Murundo People’s Farm
Producer: Smallholder farmers organized around the Murundo coffee washing station
Growing Elevation: 1700-1900 Meters
Processing: Fully Washed. Dried on Raised Beds.
Certifications: Microlot 4
Region: Nyamasheke District, Western Province, Rwanda
This lovely coffee comes from smallholder farmers in the boutique Kivubelt group of western Rwanda that contribute their coffee cherry to the Murundo Coffee Washing Station. This washing station is one of two washing stations owned by Kivubelt, a company whose goal is sustainability in agriculture as well as being impactful in local employment and empowerment. Kivubelt was founded by native Rwandan Furaha Umwizey in 2011 and began with the acquisition of 200 scattered acres of farmland in Gihombo, a community in Rwanda’s Nyamasheke district that runs along the central shoreline of Lake Kivu. Under Umwizey’s leadership, Kivubelt has planted 90,000 coffee trees on their estates, which now employ more than 400 people during harvest months and act as a kind of coffee vocational school for local smallholders interested in improving their farming. After establishing their own coffee estates, Kivubelt acquired 2 local washing stations to purchase coffee produced by surrounding smallholders, often grown at higher elevations than their own farms. Murundo Coffee Washing Station (Murundo CWS) is one of them, and the coffee produced here has come to be known as “People’s Farm” coffee, a clever way of illustrating the collective nature of a tight-knit smallholder community. Kivubelt offers quality premiums and training programs for participating farming families and promotes the idea of teamwork, acknowledging that when acting together, a collective of smallholder farmers can have the same commanding presence as a large single estate.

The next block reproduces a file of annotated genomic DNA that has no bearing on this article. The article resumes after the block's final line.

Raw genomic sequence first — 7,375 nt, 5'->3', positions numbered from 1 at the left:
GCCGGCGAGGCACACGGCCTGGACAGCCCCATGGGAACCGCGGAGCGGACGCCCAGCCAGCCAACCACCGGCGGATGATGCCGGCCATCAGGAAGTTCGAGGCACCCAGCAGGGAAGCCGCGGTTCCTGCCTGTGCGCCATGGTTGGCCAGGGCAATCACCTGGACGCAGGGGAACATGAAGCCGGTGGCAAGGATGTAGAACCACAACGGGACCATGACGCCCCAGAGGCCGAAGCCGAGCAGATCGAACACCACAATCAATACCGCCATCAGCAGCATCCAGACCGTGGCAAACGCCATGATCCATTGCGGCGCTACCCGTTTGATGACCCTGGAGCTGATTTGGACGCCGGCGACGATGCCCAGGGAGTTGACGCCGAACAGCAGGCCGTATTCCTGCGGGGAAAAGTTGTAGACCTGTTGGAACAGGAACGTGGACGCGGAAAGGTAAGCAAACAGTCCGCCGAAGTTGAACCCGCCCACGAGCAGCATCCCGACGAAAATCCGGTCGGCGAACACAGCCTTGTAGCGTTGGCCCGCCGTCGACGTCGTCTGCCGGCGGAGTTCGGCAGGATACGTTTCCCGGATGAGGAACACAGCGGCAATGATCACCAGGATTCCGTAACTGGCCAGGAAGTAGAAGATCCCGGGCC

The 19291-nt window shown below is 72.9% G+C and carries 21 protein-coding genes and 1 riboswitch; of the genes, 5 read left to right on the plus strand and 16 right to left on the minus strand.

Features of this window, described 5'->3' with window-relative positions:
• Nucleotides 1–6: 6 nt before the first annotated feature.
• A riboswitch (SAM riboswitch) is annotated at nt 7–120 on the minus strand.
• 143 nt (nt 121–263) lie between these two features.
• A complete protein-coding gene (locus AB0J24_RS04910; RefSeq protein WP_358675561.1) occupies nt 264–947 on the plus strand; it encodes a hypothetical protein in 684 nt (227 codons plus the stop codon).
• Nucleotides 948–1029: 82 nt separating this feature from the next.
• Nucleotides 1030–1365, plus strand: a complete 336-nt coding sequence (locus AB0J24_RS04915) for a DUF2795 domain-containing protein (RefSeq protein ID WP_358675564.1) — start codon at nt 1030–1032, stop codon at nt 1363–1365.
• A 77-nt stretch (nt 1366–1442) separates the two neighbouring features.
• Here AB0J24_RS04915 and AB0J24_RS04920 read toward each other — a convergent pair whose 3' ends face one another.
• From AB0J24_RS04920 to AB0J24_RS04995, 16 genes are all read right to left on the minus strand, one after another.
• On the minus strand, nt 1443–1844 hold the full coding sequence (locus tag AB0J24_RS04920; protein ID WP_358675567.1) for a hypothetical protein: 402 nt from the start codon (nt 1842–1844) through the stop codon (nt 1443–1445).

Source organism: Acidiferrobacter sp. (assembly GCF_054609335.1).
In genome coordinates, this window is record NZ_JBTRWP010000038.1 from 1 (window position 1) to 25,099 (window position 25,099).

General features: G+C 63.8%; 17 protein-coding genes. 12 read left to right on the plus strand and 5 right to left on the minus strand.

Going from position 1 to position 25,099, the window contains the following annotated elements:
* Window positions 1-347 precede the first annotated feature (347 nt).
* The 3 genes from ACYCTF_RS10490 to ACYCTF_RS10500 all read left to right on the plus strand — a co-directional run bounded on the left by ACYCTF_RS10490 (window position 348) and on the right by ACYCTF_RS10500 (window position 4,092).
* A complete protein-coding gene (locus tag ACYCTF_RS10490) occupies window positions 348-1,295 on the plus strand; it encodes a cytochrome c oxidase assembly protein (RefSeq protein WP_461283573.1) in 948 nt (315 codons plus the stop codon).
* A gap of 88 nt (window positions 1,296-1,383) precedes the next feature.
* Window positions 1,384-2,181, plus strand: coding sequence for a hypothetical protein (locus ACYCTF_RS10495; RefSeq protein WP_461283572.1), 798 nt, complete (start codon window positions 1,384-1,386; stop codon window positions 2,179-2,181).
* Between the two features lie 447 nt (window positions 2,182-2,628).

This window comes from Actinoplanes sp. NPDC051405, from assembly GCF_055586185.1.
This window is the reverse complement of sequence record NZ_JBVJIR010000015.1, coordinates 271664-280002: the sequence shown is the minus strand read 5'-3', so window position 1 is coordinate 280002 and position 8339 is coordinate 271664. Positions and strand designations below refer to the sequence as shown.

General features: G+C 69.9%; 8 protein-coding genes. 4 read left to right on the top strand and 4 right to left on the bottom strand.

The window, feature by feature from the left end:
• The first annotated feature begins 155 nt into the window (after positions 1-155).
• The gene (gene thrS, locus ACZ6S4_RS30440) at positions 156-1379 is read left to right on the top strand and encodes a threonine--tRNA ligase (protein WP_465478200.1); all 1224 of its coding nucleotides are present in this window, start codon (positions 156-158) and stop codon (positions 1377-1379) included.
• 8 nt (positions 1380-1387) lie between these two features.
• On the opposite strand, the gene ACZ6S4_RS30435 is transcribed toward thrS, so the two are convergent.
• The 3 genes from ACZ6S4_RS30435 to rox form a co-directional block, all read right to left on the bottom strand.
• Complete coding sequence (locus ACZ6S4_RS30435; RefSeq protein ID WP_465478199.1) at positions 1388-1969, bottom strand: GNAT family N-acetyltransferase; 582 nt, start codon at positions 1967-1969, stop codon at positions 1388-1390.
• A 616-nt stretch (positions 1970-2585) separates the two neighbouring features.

The Nyamasheke district in Rwanda is gifted in terroir. The cool, humid climates of both Lake Kivu and the Nyungwe Forest National Park keep precipitation and groundwater abundant throughout the uniquely steep, hilly region. Kivu itself is part of the East African Rift whose consistent drift creates volcanic seepage from the lake’s bottom and enriches the surrounding soils. Coffees from this region are often fuller, jammier in balance and more layered than in the rest of the country. We find this to be uniquely true of this particular lot of coffee.